Arts &
  Arts Culture Analysis  
Vol. 8, No. 1, 2009
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Robert J. Lewis
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Charles Lewis
John Lavery
Tariq Ali
Michael Albert
Rochelle Gurstein
Alex Waterhouse-Hayward





Natural laws we may never modify,
embarrass us as they may.
Walter Pater

When you take the world’s Gross Domestic Product (GDP) and divide by the world’s population, the GDP per capita comes to approximately $8,000. The world’s per capita income is roughly $10,000. So if the pot is big enough to include everyone, why and to what extent have we not been able to eliminate poverty? And if the answer to eliminating world poverty is a distributive one, what are the obstacles and why can’t we remove them?

-- 30 thousand people perish everyday from starvation
-- 890 million people are chronically undernourished
-- 660 million people live on less than $2/day
-- 17 billion dollars was spent in pet food in US and Europe in 2007
-- the GDP of the 41 most heavily indebted poor countries (567 million people) is less than the wealth of the world’s 7 richest people
-- in 2005, the wealthiest 20% of the world accounted for 76.6% of total private consumption; the poorest fifth just 1.5%
-- the world’s billionaires -- just 497 people (.000008% of the world’s population) -- were worth $3.5 trillion (over 7% of world GDP)

We claim we care, our democratically elected governments make the claim for us when our best intentions falter, all the while a holocaust is taking place on our watch as 30,000 people (mostly children) die every day from hunger. Notwithstanding the brave efforts of Millennium Summits and philanthropic NGOs, why are we unable to convert best intentions into deeds? Or, allowing the facts on the ground to report back, why don’t we care?

According to the numbers, the gap between rich and poor is widening. The media tells (tolls) on an almost daily basis of government getting caught with its hands in the till, lining its pockets with exorbitant sums of tax payer money, some of which has been designated for aid. For all its grandiloquent gesturing and espousing of humanitarian principles, the sum of deeds left undone by government speaks to one irreducible fact: it doesn't care.

Communism was the first serious attempt to break down the distribution barriers that were erected and lorded over by capitalism. By legislating out of existence poverty and private ownership (and God), Communism empirically demonstrated that care could be implemented on a large scale, that no one would be left behind. The result was a rigorously uniform population of, alas, unhappy haves, because human nature was recklessly written out the Marxist-Socialist equation. It would take no less than 3/4s of a century – in 1991 when the Wall came tumbling down – to exorcise the spectre of Communism, and for disabused socialists to acknowledge that nothing satisfies the human spirit like inequality.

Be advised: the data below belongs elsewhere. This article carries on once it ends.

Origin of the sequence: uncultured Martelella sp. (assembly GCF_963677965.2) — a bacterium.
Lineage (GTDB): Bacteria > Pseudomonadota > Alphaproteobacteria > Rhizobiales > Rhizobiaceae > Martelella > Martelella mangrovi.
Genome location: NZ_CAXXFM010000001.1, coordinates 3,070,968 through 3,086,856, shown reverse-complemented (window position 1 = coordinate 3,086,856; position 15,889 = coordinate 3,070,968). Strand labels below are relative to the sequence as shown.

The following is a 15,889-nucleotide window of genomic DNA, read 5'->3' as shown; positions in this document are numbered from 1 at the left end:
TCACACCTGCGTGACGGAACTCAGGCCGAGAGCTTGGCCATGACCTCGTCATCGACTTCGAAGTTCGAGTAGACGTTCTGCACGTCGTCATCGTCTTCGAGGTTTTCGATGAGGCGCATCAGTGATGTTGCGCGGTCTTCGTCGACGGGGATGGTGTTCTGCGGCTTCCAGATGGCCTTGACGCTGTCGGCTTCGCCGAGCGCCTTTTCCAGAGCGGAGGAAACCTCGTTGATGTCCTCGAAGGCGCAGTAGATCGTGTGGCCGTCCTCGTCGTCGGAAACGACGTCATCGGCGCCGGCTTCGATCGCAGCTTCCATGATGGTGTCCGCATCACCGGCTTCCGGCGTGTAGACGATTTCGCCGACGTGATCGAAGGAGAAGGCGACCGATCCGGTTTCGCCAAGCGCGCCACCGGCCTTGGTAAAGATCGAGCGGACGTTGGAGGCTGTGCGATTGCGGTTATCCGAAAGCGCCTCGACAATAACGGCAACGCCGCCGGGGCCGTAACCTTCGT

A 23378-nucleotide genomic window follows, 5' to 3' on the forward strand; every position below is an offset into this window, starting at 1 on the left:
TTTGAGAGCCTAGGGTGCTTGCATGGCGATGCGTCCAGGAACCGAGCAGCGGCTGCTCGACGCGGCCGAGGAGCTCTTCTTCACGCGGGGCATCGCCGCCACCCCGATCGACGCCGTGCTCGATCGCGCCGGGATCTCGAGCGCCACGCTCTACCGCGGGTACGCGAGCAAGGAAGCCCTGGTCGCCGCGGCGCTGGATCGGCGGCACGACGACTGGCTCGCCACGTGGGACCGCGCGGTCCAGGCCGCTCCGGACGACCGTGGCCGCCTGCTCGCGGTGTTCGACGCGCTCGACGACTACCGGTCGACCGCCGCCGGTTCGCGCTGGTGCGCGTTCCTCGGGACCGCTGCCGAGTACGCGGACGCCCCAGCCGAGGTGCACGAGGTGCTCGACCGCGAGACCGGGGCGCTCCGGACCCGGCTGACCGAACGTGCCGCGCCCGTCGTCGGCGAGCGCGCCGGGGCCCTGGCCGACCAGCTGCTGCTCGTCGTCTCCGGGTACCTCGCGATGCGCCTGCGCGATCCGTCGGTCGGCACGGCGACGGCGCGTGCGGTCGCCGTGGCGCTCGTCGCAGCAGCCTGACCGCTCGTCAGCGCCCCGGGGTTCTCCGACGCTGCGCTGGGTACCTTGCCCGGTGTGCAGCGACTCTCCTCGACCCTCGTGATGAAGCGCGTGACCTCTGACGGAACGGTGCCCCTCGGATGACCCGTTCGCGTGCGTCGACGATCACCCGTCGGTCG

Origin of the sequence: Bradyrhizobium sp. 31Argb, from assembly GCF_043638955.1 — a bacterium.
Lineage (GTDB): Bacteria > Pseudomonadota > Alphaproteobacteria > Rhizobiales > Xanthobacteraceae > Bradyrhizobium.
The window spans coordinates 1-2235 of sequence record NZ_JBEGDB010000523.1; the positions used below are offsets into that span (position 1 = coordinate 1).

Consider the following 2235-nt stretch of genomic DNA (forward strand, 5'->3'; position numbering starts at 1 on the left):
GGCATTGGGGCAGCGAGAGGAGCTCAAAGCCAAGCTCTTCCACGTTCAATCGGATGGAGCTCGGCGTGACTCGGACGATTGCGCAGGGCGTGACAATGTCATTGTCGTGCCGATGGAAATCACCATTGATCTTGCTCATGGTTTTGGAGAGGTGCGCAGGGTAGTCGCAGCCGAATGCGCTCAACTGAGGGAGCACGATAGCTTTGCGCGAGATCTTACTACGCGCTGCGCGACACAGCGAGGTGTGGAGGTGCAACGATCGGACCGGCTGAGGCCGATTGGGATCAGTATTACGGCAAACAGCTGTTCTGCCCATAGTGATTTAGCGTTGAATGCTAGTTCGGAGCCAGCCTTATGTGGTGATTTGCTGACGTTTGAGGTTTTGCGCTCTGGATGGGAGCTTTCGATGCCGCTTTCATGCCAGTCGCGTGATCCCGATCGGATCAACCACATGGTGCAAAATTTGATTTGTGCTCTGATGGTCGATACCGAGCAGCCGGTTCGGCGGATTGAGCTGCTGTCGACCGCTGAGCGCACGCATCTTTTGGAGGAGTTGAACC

So if the haves are happy in their having -- that is blissfully unmoved by the misery of the have-nots -- the fault must lie not in the stars but in intractable human nature that always seems to get the upper hand when push comes to shove, when dollars designated for the dispossessed and dying end up in the purchase of jewelry or second car (care spelled without the ‘e’).

Could it be that as a species we are hard wired to care for only our immediate family, and in certain instances extended family (uncles/aunts, cousins), where care reveals itself as an unbroken continuum of physical, emotional and financial sacrifices extended unconditionally to a select few? In an earlier age, we also cared for members of the tribe because it best guaranteed the tribe’s survival. To be noted – with due irony -- that we, in the 21st century, who pride ourselves in our science, technology and medicine, personally cared for a greater number of people when we were confined to caves.

So how can we do better knowing in advance our best intentions are no match against the imperatives writ in human nature that predict 999 times out 1,000 we’re going to spend $1,500 on a flat screen TV when that same money could feed and save the lives of 300 children (at $35/year) for one year?

Short of sending ourselves into the heart and horror of the world’s great suffering, at which point it becomes impossible to self-indulge at the expense of human life, the only alternative is to engage or activate a competing genetic disposition that will impose correct behaviour. If we could collectively come to the understanding that we risk perishing as a species if we fail to equitably distribute the world’s wealth, you can bet your undonated dollar that what has to get done will get done – that the DNA driven fear and response mechanism will produce a result that has thus far eluded what reason articulates is our duty.